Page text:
(photo credit: REUTERS)
With regard “‘Nobody would really have stood up to the Nazis,’ Goebbels’s secretary says” (August 17), I would like to point out that there were many who did at least attempt to stand up to Nazi ideology, either by direct confrontation or through hidden support for persecuted Jews.
One case in point was the group of German college students and friends, probably contemporaries of 105-year-old Brunhilde Pomsel, known as the White Rose. They created a counter- Nazi movement by secretly publishing and distributing anti-Nazi flyers and leaflets.
Their movement was, unfortunately, short lived, and eventually the students met a tragic end. But they certainly did speak out, and determinedly so.
Ms. Pomsel’s thesis that few knew about the final solution in Germany during the Holocaust contradicts a plethora of documentation to the contrary, especially the recent multitude of soul-searching memoirs written by the children and grandchildren of some of the perpetrators and bystanders.
In regard to her “fond” memories of Joseph Goebbels and his family, it is well known that even the Nazi guards at Auschwitz enjoyed going back to their loving families after a day of killing, and even enjoying the music forcibly performed for them by Jewish inmates.
Indeed, what are the lessons to be learned from the Holocaust if not to prevent similar occurrences by studying the behavior not only of the victims and the perpetrators, but of the bystanders – who do have a choice.
The writer is a gallery educator at New York’s Museum of Jewish Heritage/A Living Memorial to the Holocaust, and author of The Story of Harry Reiss and the Creation of the Rockland Center for Holocaust Studies.
JPOST VIDEOS THAT MIGHT INTEREST YOU:
It was shocking to read that you think judicial activism is a lesser evil than the excessive influence of small political parties over government decisions (“Judicial activism – The lesser evil?” Editorial, August 16).
Women at the Western Wall? What’s next? LGBT, Messianic, Buddhist Jews at the Wall? Right now, every Jew (even non-Jews) can go to the Wall, touch it and pray. You just can’t bring along your Hare Krishna drums and tambourines.
Our Wall isn’t big enough for all the factions that would want to proudly march under whatever flag allowed by judicial activism; we’d have to build a bigger Wall – and what would the UN say about another Israeli wall-building endeavor? First, democracy is the political environment in which freedom of the press thrives. The Jerusalem Post and most other media are dependent on that democracy.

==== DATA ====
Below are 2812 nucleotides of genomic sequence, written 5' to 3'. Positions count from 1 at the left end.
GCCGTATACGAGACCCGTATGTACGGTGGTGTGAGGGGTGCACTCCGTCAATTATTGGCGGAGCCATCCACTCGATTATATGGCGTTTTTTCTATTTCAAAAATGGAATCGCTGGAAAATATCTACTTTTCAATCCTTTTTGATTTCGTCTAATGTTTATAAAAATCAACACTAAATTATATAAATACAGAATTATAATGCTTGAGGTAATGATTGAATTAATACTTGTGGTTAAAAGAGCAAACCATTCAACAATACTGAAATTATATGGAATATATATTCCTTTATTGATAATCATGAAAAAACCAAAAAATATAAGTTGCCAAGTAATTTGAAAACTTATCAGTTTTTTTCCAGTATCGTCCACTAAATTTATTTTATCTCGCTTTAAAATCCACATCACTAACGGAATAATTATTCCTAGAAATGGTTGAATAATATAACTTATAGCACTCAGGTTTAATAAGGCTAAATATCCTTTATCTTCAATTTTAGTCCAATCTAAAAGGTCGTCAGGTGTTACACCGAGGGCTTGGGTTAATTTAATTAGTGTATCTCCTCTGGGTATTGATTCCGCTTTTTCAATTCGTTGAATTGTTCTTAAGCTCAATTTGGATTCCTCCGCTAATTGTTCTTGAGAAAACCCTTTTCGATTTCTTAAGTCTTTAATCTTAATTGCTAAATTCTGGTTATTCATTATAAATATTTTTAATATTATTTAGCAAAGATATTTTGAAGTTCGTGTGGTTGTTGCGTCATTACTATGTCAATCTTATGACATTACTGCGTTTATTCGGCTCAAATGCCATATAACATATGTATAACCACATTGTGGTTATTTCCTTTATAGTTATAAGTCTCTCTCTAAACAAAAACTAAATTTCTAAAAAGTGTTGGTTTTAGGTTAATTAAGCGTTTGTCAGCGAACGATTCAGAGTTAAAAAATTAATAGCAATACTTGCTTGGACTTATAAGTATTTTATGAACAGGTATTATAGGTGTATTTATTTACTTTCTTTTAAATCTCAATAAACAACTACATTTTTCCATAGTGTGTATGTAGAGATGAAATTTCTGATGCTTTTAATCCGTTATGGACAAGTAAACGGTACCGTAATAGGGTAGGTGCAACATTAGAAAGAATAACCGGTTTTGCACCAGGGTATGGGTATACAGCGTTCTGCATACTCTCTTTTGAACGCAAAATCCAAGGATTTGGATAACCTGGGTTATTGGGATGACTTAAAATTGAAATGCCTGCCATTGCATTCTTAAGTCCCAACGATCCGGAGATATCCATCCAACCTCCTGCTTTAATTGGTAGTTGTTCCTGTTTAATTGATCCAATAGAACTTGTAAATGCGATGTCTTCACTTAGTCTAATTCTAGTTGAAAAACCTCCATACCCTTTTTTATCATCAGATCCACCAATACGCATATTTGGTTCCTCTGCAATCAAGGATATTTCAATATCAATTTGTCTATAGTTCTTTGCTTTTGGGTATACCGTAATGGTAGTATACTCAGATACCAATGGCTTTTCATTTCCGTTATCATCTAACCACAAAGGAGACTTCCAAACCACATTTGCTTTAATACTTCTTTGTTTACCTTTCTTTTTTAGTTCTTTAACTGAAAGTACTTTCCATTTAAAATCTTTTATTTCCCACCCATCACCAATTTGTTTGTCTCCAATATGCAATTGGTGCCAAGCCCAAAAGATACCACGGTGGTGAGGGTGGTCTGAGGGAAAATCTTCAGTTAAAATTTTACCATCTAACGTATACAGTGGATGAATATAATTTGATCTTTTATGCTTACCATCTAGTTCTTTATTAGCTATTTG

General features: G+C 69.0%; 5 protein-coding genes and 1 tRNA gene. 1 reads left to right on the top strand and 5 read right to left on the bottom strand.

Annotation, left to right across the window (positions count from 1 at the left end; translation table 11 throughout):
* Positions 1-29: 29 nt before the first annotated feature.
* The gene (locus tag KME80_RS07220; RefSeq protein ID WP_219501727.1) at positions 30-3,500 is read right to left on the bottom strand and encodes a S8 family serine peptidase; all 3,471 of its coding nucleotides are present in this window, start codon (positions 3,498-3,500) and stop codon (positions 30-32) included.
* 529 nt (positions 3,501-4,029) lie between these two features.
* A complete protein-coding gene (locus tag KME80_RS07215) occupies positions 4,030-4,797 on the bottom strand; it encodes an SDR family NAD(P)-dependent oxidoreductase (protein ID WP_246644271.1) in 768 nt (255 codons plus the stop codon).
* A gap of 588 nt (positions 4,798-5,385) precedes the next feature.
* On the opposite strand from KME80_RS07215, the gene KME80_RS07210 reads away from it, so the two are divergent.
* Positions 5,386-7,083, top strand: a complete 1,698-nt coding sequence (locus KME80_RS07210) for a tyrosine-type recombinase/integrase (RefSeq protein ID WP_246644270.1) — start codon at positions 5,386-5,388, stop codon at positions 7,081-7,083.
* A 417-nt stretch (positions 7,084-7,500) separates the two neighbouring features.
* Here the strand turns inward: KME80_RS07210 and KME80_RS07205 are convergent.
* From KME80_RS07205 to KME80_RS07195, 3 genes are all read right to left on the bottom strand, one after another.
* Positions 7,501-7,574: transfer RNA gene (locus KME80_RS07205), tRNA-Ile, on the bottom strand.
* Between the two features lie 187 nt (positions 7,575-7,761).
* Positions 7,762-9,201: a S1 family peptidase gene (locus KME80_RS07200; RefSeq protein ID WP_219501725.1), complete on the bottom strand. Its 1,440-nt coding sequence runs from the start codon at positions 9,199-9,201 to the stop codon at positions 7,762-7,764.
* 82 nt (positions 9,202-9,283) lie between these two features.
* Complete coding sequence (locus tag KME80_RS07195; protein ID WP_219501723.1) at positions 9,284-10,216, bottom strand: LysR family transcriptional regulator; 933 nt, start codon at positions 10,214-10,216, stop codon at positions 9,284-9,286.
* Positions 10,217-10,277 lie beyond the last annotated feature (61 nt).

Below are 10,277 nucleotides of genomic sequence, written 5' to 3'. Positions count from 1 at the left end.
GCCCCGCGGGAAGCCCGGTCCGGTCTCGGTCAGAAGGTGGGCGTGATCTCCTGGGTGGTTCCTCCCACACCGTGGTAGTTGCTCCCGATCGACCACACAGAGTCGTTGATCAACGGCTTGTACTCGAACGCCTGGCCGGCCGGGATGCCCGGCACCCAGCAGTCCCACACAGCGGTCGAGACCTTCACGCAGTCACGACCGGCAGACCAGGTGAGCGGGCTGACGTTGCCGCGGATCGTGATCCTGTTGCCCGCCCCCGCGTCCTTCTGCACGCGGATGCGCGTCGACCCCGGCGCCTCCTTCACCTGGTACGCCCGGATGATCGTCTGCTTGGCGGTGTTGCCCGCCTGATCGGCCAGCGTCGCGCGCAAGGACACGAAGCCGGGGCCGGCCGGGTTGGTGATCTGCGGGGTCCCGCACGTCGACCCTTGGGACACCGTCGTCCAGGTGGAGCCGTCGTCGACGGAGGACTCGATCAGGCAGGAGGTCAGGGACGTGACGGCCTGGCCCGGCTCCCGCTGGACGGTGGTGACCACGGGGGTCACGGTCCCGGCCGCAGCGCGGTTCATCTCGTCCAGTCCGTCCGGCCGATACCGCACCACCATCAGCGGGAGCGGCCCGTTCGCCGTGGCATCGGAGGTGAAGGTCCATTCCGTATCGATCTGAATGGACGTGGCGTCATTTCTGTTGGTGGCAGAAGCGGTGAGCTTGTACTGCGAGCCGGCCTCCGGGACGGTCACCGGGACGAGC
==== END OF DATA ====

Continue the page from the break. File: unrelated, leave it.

Our democracy also allows small parties to participate in elections and be represented in our Knesset.
Restrictions on small parties through minimum thresholds, whatever the benefits, are a fundamental restriction on democracy, on the voices of whatever groups they represent.
Second, judicial activism by an oligarchy of unelected jurists is decidedly undemocratic.
It dangerously cedes quasi-legislative or, at least, veto authority through the back door, potentially promoting one political agenda over another.
One could argue that a fractious, multi-party condition is even more democratic (truly representative) than the often gridlocked two-party American example.
That system has led to another type of abusive legislative activism by the US president through executive orders and administrative activism by government agencies, such as the IRS, for political purposes, to the disadvantage of politically rightist and pro-Israel organizations.
Israel has brought together people from over 100 countries.
They have a wide-ranging spectrum of political, religious and social values. For better or for worse, we are not a melting pot. It is to be expected that our parties will represent that extreme range of views.
What you describe as excessive influence of small parties is perhaps better described as the weakness of our somewhat larger parties that have till now failed to win the hearts of a majority of Israelis. I doubt very much that your editorial would extol the undemocratic virtues of judicial activism if the political pendulum swung the other way.PHIL LUGOSI
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